Less of an environmentally conscious food choice, people eat tofu or gluten for economic reasons—a few decades ago, and still today, many households can’t afford meat or fish. Today, you can still find numerous “mock meat” products on the shelves of Asian supermarkets.
Among beans and legumes, soybeans stand out as one of the best plant-based protein sources by bringing tofu, tempeh, and textured vegetable protein into the game. While tofu and tempeh have a longer history, textured vegetable protein, also known as TVP, was invented in the 1960s and constitutes processed soy meat substitutes. TVP is made from at least 50% concentrated soy protein, flour, or concentrate. Soy provides complete proteins, and even contains other nutrients like calcium and amino acids.
However, people tend to be less than enthusiastic about things like TVP in comparison to new meat substitutes. Part of the reason could be the myths surrounding soybeans themselves, further explained in our article here. On the other hand, it could be that people tend to fall for fake burger patties much more willingly than weird textured tofu blocks, which has been met with criticism since it was introduced to the west.
Is soy sustainable?
Soy is essential in the food industry not only because of ready-to-consume, soy products, but also for oil and meal, which becomes vegetable oil, biodiesel, and, primarily, animal feed.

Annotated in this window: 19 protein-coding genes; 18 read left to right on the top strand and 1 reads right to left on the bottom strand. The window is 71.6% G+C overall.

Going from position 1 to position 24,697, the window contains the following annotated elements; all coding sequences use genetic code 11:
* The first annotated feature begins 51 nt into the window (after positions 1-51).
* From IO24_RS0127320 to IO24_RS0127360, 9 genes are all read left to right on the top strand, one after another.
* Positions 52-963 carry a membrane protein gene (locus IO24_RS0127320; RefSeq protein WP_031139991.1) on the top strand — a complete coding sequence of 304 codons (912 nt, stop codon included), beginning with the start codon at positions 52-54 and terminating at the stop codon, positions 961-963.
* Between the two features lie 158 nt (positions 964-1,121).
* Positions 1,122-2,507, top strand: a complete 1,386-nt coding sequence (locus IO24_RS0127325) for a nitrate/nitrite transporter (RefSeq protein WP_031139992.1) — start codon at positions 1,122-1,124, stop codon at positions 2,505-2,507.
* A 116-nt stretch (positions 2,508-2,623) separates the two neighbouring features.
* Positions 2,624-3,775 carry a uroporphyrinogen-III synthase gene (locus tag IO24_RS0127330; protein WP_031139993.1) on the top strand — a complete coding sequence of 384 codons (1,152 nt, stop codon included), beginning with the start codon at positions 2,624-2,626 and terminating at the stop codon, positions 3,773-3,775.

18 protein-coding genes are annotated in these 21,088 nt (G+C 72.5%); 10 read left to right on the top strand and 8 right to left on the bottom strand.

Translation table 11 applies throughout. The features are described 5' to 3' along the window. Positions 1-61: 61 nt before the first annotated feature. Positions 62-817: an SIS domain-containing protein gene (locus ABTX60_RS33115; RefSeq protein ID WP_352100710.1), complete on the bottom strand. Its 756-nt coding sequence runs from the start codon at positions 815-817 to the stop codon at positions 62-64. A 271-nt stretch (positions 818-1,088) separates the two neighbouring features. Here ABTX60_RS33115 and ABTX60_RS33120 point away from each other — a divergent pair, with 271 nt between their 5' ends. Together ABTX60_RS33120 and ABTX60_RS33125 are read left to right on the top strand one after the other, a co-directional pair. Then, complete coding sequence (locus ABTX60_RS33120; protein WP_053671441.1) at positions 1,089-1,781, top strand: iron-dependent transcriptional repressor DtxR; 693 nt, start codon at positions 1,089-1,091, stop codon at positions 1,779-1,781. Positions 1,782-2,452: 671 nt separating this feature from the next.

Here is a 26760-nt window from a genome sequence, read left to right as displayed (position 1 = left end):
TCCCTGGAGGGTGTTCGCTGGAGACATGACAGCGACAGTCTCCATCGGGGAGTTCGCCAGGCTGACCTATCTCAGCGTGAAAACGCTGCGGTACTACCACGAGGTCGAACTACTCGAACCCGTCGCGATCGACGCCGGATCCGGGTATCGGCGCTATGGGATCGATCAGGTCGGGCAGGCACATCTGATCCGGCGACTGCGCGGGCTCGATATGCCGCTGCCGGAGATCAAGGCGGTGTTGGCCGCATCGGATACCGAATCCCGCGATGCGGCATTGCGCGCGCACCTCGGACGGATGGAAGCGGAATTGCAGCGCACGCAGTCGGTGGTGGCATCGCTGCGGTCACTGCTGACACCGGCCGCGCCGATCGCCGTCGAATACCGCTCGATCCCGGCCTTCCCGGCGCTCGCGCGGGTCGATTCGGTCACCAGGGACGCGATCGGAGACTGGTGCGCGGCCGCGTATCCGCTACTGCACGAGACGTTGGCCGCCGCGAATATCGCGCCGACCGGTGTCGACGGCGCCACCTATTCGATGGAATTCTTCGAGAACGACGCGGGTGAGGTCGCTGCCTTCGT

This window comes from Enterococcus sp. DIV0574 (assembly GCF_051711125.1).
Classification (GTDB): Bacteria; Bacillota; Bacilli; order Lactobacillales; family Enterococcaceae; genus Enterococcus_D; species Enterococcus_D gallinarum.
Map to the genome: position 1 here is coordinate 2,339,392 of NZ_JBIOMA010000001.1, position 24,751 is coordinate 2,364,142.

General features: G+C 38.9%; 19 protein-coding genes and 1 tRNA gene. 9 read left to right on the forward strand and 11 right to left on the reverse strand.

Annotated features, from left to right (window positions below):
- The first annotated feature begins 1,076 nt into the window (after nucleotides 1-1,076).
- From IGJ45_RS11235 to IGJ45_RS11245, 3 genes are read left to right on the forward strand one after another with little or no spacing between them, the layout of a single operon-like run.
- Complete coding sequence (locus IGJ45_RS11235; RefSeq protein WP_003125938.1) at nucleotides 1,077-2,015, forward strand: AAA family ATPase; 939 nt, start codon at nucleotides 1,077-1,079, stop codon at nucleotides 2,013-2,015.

It remains debatable as to whether consuming soy is better for the environment than consuming meat. According to the World Wildlife Fund or WWF, global soy production has grown 15 times its size since the 70 years, which has made soybean the second largest agricultural cause of deforestation. This being said, the majority of soybeans produced go into animal feed–more than two thirds globally. Only about 6% of soybeans are used directly as human food, mostly consumed throughout Asia. In the EU for example, an average European consumes 61 kg soy yearly–93% indirectly from animal feed and production processes which include meat, dairy, fish, and eggs.